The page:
Our churches are not the institutions of Luther or Calvin, who laid down their lives and reputations so that God would get the glory. God is most glorified when we lay down our reputation so that the soul of an unbeliever might be saved. God is most glorified when His servants seek the unity and the up-building of the church even when they are despised as the folly of the world. God is glorified when His servants give their lives up to be the planks of the bridge for unbelievers to walk over into the kingdom. God is glorified when His servants use their reputation and standing as a bridge for two churches to walk over to meet each other and be united in the Spirit and by the cleansing blood of Jesus Christ.

The nature of a bridge is that it has to be strong. It doesn’t have to be fancy to do its job. It is trampled on, it is driven on. Cracks show up, and they have to be buttressed. Pillars grow weak under the load, and they have to be supported. Diesel and oil are spilled on it. There are collisions, and in the rush, people don’t think about the bridge. But the bridge is necessary for the meeting of two sides.

The question is: are we willing to meet Jesus outside the camp? Are we willing to follow His commands, take up our cross and follow Him? Are we willing to enjoy the glory of being trampled on so that we can see God magnified? Are we willing to face the thick of conflict head-on and walk away knowing that Jesus won and His Name was glorified as we subdued the lust for glory in ourselves by the blood of Jesus and the power of the Holy Spirit? Are we willing to face the scorn of our church family for seeking to show them that the family of God is massive and worldwide?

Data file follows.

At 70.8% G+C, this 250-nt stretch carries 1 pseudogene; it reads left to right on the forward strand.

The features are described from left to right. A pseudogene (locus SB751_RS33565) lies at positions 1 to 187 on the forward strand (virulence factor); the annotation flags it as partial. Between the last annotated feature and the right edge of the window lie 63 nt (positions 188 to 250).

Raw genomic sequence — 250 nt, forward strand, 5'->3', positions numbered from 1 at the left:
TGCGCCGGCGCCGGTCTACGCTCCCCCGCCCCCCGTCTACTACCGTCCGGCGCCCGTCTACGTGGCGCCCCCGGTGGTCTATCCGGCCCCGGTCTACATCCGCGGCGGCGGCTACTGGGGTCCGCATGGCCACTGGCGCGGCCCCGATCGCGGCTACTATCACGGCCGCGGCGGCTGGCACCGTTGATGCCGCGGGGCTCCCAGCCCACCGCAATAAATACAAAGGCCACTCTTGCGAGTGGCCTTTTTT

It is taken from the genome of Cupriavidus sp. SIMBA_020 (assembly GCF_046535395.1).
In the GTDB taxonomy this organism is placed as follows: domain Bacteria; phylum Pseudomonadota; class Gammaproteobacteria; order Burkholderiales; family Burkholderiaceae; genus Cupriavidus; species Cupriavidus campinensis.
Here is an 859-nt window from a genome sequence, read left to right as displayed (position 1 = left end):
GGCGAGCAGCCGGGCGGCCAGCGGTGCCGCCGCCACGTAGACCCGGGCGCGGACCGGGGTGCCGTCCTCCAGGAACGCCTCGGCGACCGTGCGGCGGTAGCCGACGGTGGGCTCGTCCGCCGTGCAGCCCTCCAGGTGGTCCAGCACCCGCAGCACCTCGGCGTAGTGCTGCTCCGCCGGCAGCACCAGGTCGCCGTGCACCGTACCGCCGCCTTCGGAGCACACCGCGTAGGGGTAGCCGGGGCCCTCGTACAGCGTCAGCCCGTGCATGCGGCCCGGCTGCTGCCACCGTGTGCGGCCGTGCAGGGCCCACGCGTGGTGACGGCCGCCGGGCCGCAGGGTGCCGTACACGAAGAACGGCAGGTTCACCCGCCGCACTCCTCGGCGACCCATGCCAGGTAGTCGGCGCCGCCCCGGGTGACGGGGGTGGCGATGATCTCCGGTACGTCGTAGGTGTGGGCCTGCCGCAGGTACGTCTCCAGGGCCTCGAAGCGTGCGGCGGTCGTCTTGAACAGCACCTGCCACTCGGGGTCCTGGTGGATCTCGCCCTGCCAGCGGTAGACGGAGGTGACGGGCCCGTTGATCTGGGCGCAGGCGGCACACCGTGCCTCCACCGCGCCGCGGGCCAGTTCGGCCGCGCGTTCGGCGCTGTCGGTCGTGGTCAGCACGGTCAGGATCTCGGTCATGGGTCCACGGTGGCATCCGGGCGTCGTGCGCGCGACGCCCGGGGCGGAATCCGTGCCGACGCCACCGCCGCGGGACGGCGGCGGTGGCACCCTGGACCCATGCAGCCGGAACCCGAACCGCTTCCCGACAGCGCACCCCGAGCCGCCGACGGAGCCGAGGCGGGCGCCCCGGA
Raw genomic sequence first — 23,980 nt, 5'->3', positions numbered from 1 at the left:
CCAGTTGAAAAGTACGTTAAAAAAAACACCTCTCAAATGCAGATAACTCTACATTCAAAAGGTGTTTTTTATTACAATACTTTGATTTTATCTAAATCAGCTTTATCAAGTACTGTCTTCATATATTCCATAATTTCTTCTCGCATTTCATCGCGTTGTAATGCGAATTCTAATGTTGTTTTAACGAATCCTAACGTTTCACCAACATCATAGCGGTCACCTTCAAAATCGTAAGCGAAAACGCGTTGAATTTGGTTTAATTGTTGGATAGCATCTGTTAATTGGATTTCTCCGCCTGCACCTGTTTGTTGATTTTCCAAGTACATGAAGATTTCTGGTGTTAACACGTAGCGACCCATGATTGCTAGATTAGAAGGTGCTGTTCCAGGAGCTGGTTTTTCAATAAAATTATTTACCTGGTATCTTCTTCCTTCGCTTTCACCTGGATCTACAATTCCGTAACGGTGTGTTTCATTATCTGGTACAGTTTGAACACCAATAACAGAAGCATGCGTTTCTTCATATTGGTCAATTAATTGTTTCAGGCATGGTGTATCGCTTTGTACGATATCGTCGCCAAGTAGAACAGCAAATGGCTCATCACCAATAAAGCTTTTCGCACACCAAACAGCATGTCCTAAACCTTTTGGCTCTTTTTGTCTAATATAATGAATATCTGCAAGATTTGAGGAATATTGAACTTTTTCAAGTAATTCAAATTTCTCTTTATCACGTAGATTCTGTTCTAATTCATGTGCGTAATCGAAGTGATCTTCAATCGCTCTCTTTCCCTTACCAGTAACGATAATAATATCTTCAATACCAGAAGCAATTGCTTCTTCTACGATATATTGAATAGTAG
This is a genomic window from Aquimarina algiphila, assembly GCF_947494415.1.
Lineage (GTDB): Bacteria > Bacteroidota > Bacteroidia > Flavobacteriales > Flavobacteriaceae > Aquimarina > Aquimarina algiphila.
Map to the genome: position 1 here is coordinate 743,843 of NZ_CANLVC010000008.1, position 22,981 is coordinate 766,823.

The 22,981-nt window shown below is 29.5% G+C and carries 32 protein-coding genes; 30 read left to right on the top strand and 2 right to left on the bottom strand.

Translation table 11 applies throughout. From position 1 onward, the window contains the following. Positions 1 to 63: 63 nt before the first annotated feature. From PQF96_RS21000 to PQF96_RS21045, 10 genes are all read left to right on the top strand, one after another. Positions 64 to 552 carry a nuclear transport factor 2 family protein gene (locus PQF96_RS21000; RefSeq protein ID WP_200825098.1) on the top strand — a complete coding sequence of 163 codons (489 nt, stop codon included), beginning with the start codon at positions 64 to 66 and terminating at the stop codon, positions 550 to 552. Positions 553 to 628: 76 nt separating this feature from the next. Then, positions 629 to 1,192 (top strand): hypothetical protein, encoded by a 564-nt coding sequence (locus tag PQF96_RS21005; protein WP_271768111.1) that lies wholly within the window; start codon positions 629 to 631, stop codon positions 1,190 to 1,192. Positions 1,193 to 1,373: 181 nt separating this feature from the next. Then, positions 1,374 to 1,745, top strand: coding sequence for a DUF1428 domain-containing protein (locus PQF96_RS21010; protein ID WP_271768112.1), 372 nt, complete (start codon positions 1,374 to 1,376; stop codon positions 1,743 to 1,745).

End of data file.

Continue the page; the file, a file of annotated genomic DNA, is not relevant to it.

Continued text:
This is a tall order. For that the glory of God will have to take the center. I think about the words of George Whitefield. George Whitefield was an preacher in the Great Awakening in America. He had many weaknesses and faults. But he showed the way to Church Unity: “Let my name be forgotten, let even my friends forget me, if by that means the cause of the blessed Jesus may be promoted.”

May the cause of the blessed Jesus promoted, and may we press into that glory. And may the Church benefit as a result.

A Puritan Book Every Guy Under 20 Should Read


I should do a book review on my blog. I must admit that I didn’t expect much from John Owen’s book ‘the Mortification of Sin’. I had read one or two Puritans and almost fell asleep. So being the labeller that I tend to be, I labelled John Owen as boring. Now, generalizations are a lazy way of arguing, and should not necessarily determine whether or not we should read a book. When I launched into reading this book by John Owen, I ended up being quite surprised and impressed and even a little shocked.